You’ve heard that saying about families that pray together, haven’t you? Fr. Patrick Peyton famously said that “The family that prays together, stays together.”
A lot of times, I’m guilty of making the whole idea of “praying together” much harder than it needs to be. Really, it’s often just a matter of stopping all of us long enough to just do it. I really appreciated the 11 ways that Lyn has for working a rosary into her day.
To those, I would add a few for families (and I wouldn’t limit it just to the rosary, but would include all prayer):
- While you’re folding laundry, doing dishes, or involved in a chore around the house. It’s a win-win: That thing gets done and you’re praying together!
- In the car. You have a captive audience, for one thing.
- At a lull that your family usually experiences. For us, it’s before bedtime. For others, it’s after dinner. Still other families I know have time in the morning. Instead of picking up your favorite novel, tuning out by turning on the TV, or sneaking off to scrub the bathtub, grab the kids and spend five minutes in prayer.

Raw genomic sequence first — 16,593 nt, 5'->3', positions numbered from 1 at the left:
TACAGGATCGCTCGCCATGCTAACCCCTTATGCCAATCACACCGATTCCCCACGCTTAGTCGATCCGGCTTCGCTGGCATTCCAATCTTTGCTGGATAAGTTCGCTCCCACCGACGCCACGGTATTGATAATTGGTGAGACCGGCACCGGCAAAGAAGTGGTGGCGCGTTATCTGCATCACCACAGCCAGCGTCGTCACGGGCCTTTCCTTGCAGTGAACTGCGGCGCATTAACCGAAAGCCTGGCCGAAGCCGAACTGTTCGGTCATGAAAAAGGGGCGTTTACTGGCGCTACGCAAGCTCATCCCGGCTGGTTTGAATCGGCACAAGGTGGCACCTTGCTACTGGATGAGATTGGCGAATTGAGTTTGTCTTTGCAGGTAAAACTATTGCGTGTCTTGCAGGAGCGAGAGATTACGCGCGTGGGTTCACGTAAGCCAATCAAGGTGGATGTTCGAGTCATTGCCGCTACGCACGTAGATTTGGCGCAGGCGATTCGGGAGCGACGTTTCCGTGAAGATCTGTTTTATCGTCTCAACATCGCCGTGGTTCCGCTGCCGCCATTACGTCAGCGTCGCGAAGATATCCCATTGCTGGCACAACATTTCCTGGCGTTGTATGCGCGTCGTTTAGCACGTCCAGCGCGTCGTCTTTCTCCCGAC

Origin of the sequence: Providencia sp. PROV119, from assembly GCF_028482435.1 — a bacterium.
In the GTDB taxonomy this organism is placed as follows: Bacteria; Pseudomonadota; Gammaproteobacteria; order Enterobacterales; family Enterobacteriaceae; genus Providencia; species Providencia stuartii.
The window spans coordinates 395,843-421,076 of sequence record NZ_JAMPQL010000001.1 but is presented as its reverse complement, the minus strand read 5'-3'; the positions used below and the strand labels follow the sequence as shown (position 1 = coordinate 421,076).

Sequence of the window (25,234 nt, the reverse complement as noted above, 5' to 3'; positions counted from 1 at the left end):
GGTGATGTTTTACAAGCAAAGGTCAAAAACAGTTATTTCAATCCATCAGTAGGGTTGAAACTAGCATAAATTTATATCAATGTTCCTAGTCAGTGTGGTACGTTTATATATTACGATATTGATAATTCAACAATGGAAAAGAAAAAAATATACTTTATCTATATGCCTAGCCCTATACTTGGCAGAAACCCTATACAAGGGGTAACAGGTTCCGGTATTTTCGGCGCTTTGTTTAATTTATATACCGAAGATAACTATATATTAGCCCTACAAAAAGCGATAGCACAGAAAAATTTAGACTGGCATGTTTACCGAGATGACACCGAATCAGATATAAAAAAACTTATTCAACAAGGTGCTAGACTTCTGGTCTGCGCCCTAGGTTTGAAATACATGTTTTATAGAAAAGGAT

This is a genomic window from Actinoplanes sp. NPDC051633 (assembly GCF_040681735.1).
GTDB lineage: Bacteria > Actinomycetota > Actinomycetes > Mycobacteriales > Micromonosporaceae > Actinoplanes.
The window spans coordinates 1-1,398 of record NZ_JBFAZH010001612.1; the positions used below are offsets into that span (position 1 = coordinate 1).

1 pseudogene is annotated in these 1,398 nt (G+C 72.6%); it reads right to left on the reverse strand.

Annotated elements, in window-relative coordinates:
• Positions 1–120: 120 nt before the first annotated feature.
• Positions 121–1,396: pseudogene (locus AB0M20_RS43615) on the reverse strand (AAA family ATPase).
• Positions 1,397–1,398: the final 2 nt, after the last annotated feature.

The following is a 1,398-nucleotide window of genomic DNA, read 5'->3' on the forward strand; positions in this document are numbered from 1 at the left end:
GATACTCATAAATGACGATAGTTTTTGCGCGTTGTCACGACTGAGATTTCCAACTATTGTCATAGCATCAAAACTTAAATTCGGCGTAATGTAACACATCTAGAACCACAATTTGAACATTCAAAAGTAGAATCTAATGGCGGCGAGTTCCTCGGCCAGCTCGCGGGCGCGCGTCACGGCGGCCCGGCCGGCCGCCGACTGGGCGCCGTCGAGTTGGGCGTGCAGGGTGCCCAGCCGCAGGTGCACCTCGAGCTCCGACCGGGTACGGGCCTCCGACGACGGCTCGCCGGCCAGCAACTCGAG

Our parish focuses on teaching first graders some common prayers. It inspired us to spend time together that year learning and practicing the prayers.
That made me wonder, though, what prayers my kids should know. (And, of course, I also asked Google.)
I thought about my years as a catechist, of the prayers I’ve taught kids from 3rd to 8th grades, of the prayers we reflexively say in our own family, of the ones I’ve struggled to learn in the years since I’ve been Catholic.
And, honestly, I like the list that Dianna came up with. I still don’t know the “proper” Act of Contrition, but working with the kid who’s had to memorize it has gotten me close. A different list, compiled by Scott, included Acts of Faith, Hope, and Charity that, really, I think I could work on.
DIY saint costumes
And while we’re talking about giving our kids the foundations they need to be saints…how about those saints costumes? Make your own and have a blast with it.
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